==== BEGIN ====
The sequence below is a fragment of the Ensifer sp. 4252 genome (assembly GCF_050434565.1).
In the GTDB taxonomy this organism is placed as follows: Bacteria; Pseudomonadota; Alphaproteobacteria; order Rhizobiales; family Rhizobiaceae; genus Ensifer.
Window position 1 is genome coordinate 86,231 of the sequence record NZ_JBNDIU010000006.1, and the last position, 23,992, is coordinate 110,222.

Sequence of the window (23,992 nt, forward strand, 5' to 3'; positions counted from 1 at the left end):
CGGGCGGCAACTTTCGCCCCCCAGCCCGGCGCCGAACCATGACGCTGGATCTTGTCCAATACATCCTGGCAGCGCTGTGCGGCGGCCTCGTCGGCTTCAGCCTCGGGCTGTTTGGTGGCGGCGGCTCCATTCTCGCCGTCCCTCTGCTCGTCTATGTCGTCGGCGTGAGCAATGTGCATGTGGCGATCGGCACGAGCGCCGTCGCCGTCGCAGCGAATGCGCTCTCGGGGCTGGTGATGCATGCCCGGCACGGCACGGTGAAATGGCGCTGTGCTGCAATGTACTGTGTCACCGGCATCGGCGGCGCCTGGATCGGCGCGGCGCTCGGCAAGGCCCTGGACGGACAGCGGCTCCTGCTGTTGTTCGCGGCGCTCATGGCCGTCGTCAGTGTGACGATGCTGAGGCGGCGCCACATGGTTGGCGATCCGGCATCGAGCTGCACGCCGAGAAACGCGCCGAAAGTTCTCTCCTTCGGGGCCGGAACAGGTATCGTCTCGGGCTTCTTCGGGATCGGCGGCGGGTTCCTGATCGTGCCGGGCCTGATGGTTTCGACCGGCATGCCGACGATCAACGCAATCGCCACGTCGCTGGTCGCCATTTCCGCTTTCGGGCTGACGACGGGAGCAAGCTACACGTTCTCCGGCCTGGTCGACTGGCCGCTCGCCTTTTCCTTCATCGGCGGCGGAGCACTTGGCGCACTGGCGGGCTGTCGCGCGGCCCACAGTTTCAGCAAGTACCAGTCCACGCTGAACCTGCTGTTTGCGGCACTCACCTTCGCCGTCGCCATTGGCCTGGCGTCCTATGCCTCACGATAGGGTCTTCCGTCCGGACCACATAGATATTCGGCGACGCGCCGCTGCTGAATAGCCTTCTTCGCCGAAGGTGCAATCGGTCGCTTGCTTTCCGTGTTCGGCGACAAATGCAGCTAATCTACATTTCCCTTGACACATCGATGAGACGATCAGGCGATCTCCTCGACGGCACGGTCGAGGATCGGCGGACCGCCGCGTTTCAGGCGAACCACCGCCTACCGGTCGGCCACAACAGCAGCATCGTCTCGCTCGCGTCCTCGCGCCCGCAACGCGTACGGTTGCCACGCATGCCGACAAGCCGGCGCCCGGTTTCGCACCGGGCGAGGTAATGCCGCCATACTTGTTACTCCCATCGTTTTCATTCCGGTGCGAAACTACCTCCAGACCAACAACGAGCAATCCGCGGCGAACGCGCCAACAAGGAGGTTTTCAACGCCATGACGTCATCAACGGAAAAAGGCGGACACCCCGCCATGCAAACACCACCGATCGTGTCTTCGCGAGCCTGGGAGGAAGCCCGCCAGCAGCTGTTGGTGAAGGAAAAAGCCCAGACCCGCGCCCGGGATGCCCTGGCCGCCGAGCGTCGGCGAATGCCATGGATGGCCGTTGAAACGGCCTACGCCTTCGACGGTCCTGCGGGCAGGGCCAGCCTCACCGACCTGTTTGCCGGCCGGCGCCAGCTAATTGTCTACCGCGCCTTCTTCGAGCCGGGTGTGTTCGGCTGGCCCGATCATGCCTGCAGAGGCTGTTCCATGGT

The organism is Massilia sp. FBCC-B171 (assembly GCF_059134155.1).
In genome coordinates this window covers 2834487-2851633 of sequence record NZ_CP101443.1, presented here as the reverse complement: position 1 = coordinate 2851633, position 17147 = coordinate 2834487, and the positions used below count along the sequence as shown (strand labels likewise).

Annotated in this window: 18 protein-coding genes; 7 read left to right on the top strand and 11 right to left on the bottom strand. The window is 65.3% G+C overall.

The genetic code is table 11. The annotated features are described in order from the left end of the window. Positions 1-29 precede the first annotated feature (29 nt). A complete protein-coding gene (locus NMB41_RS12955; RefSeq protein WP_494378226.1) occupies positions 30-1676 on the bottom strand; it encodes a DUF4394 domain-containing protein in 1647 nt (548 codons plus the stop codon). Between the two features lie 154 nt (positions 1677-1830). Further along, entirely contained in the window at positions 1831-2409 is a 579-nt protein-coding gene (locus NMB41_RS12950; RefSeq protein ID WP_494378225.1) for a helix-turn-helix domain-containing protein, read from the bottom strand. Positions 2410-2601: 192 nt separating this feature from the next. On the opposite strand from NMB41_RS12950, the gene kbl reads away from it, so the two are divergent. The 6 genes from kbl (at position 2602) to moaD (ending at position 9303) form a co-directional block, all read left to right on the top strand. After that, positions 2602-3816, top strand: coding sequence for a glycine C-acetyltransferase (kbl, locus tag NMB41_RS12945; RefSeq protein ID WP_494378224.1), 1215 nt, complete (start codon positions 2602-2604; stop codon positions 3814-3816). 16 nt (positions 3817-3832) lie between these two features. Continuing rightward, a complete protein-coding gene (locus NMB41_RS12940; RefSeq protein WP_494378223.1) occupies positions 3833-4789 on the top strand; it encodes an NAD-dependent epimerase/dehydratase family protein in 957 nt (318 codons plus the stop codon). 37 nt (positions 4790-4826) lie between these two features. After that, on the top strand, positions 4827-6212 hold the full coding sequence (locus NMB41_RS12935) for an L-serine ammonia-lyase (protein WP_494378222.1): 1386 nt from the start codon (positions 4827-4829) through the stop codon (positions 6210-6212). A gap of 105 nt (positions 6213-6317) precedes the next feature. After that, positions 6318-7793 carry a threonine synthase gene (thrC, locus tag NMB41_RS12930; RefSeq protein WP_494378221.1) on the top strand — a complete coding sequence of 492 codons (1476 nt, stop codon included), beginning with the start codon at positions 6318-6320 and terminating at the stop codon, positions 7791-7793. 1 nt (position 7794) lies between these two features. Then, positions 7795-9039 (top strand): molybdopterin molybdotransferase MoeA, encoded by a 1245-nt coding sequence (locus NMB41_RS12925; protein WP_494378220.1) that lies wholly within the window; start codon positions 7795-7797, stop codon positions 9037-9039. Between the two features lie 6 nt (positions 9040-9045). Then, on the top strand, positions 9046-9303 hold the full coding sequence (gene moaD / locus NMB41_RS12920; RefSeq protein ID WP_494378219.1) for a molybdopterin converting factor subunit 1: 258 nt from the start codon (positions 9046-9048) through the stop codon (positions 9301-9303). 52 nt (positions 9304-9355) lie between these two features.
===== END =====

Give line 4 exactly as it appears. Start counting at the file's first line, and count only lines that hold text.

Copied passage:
Sequence of the window (23,992 nt, forward strand, 5' to 3'; positions counted from 1 at the left end):